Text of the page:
Reza Aslan: Why I am a Muslim

Reza Aslan: Why I am a Muslim

(CNN)As a writer and scholar of religions, I am often asked how, knowing all that I know about the religions of the world, I can still call myself a believer, let alone a Muslim.

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It’s a reasonable question. Considering the role that religion so often plays in fueling conflicts abroad and inspiring bigotry at home, it is not always so easy to defend the value of religion in society. And, in a world in which reason and religion seem to be moving further apart, it is certainly understandable why so many people view religious faith as the hallmark of an irrational mind.
Of course, as someone who has spent the better part of the last two decades studying the world’s religions — and having recently crisscrossed the globe for my new spiritual adventure series “Believer,” where I immerse myself in religious traditions both familiar and downright bizarre — I know better than to take the truth claims of any religion (including my own) too seriously.
But I also know this: Religion and faith are not the same thing.
Faith is mysterious and ineffable. It is an emotional, not necessarily a rational, experience.
Religion is a fairly recent human invention. But faith, as I have elsewhere argued, is embedded in our very evolution as human beings.
And yet, in the end, faith is nothing more or less than a choice. You either believe there is something beyond the physical world (as I do), or you don’t. You either believe you are more than the sum of your material parts (as I do), or you don’t. You either believe in the existence of a soul (as I do), or you don’t.
No one can prove or disprove these things, not any more than anyone can prove or disprove love or fear or any other human emotion. Religion, on the other hand, is the language we use to express faith. It is a language made up of symbols and metaphors that allows people to express to each other (and to themselves) what is, almost by definition, inexpressible.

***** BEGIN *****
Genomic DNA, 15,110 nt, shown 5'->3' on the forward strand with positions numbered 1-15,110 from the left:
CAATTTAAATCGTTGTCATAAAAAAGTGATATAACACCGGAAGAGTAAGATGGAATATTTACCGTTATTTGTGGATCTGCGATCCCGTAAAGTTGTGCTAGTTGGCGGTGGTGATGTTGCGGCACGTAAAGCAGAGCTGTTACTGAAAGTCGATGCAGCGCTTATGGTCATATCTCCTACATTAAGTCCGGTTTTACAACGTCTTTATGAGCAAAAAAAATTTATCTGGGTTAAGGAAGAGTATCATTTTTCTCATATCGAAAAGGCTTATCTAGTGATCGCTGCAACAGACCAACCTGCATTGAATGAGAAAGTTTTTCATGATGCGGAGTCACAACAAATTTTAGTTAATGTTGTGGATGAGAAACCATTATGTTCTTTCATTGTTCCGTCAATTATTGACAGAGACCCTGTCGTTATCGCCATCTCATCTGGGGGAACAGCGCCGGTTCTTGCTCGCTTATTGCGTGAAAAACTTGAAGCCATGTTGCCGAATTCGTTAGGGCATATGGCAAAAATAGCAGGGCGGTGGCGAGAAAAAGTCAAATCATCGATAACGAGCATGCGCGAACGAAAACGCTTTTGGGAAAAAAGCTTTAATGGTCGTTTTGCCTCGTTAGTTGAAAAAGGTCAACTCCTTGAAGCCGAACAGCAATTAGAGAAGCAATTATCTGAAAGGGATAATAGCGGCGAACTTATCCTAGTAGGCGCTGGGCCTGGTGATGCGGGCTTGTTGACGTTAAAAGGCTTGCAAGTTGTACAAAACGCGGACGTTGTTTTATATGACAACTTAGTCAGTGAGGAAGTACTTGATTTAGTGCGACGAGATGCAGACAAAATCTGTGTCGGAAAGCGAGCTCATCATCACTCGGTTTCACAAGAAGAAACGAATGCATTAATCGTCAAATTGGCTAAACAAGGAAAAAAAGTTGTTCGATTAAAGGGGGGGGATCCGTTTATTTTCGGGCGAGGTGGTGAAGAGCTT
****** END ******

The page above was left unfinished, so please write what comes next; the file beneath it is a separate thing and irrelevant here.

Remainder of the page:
After all, if there is a God, then that God is utterly beyond human comprehension. How would one talk about — or even think about — something so completely foreign? We would need some kind of language to help us make sense of it, a set of symbols and metaphors we can all agree upon to help us define what is fundamentally indefinable.
That’s where religion comes in. Beyond the doctrines and dogma, the do’s and the don’t’s, religion is simply a framework for thinking about the existential questions we all struggle with as human beings.
It is, as the Sufi mystics say, a “signpost to God.”
Can you have faith without religion? Of course! But as the Buddha said, if you want to strike water, you don’t dig six 1-foot wells; you dig one 6-foot well. In other words, if you want to have a deep and meaningful faith experience, it helps — though it is by no means necessary — to have a language with which to do so.
So then, pick a well.

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